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post #18 of 41 Old February 4th, 2018, 08:58 PM
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I've lived through several government shutdowns. The United States kept it AAA rating through all of them. Standard & Poor reduced the debt rating to AA+ in September 2011 when there wasn't a shutdown. But they were estimating detrimental deficits and the accumulations of more debt by 2013.

Quote:
S&P considered the government budget deficit of more than 11 percent of gross domestic product (GDP), and net government debt rising to about 80 percent or more of GDP by 2013, to be high relative to other "AAA" countries.
https://en.wikipedia.org/wiki/United...ing_downgrades

You are correct, the dollar is the standard bearer and it remains that way for two reasons. The first is the Great Recession was world wide and other industrial economies are growing at an even slower rate than ours. The second is that except for the United States only China has an economy large enough to support a world currency but they don't have a banking system that creates the same level of trust as the United States.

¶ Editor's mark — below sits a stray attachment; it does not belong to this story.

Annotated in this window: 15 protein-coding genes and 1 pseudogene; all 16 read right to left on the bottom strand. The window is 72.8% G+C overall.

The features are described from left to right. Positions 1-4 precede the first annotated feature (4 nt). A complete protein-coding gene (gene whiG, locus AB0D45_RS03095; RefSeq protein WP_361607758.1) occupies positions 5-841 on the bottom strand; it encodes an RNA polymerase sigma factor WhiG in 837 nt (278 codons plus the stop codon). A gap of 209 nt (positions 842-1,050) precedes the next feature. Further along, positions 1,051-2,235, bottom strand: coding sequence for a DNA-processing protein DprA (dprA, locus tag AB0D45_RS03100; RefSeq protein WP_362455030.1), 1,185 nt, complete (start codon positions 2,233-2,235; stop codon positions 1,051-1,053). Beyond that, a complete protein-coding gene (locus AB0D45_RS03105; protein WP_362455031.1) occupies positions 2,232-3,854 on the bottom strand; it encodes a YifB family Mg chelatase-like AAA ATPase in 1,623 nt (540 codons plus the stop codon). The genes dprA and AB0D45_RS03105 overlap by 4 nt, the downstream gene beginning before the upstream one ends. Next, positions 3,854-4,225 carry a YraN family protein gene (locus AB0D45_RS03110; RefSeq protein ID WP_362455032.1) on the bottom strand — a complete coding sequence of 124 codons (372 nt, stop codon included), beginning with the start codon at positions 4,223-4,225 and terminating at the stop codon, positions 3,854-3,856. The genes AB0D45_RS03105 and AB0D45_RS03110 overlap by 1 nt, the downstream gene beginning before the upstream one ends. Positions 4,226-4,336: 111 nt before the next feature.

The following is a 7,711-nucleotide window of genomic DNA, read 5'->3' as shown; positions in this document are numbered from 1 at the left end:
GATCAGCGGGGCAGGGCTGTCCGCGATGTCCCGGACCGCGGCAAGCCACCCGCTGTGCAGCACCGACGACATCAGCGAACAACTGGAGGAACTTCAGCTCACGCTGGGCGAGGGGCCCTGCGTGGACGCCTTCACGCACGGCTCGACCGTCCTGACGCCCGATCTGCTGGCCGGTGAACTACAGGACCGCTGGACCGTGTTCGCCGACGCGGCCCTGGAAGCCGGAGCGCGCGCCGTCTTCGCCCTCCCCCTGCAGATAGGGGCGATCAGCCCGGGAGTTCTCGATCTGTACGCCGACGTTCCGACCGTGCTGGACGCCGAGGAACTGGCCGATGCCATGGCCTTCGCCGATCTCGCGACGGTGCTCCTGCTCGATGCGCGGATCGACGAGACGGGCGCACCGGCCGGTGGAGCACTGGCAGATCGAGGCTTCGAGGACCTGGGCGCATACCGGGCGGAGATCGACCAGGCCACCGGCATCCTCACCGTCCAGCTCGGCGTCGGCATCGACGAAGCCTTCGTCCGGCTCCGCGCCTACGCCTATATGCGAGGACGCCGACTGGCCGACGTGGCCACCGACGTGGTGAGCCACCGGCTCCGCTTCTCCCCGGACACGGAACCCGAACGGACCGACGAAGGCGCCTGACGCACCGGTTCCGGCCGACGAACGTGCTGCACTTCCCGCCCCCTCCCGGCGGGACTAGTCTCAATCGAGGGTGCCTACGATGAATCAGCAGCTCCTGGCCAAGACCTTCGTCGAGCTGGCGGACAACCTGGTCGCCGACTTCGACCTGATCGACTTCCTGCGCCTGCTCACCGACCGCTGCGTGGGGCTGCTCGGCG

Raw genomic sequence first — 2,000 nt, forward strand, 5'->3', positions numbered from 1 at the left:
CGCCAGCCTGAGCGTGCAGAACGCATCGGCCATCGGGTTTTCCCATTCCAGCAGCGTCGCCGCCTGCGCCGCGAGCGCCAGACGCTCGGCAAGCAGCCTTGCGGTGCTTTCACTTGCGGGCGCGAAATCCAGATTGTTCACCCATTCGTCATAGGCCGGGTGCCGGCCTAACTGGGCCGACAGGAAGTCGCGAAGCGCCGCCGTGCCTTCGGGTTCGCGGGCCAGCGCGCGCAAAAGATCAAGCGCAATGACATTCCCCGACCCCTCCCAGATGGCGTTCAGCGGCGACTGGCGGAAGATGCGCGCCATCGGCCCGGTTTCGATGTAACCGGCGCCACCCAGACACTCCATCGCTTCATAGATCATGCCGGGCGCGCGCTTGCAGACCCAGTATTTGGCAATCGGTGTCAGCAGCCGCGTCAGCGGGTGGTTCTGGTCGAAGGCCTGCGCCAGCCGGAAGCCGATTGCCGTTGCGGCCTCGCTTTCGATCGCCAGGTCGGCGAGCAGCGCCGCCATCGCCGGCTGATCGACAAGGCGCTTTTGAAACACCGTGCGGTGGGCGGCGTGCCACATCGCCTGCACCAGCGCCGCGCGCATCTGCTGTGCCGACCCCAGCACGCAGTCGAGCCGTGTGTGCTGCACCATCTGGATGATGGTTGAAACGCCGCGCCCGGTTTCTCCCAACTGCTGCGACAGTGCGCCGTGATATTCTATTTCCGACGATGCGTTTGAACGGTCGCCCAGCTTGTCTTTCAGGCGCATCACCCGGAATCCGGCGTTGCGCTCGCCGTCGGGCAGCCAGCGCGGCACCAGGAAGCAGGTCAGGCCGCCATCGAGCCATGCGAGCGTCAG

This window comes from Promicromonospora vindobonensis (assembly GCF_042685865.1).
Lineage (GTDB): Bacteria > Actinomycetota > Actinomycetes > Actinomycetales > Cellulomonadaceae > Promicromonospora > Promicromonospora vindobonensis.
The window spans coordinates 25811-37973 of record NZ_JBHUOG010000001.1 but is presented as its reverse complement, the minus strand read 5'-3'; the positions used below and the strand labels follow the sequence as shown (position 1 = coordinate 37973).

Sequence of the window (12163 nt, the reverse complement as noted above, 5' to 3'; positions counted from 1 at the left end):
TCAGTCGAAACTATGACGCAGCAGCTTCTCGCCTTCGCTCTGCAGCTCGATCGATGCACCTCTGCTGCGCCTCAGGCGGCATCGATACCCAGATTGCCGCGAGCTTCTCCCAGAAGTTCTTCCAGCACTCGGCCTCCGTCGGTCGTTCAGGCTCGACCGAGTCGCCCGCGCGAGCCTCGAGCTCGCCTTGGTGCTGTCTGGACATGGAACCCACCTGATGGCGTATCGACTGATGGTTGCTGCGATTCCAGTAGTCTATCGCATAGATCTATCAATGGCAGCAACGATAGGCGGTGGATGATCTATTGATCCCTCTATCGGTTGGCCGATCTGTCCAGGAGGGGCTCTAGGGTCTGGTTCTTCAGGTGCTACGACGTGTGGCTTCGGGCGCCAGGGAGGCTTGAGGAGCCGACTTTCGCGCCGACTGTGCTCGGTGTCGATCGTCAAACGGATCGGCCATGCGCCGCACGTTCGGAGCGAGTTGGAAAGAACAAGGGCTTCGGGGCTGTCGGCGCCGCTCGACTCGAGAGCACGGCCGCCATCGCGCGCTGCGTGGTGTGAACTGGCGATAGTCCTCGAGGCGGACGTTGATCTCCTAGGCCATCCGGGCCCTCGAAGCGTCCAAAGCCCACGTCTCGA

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post #19 of 41 Old February 5th, 2018, 08:20 PM Thread Starter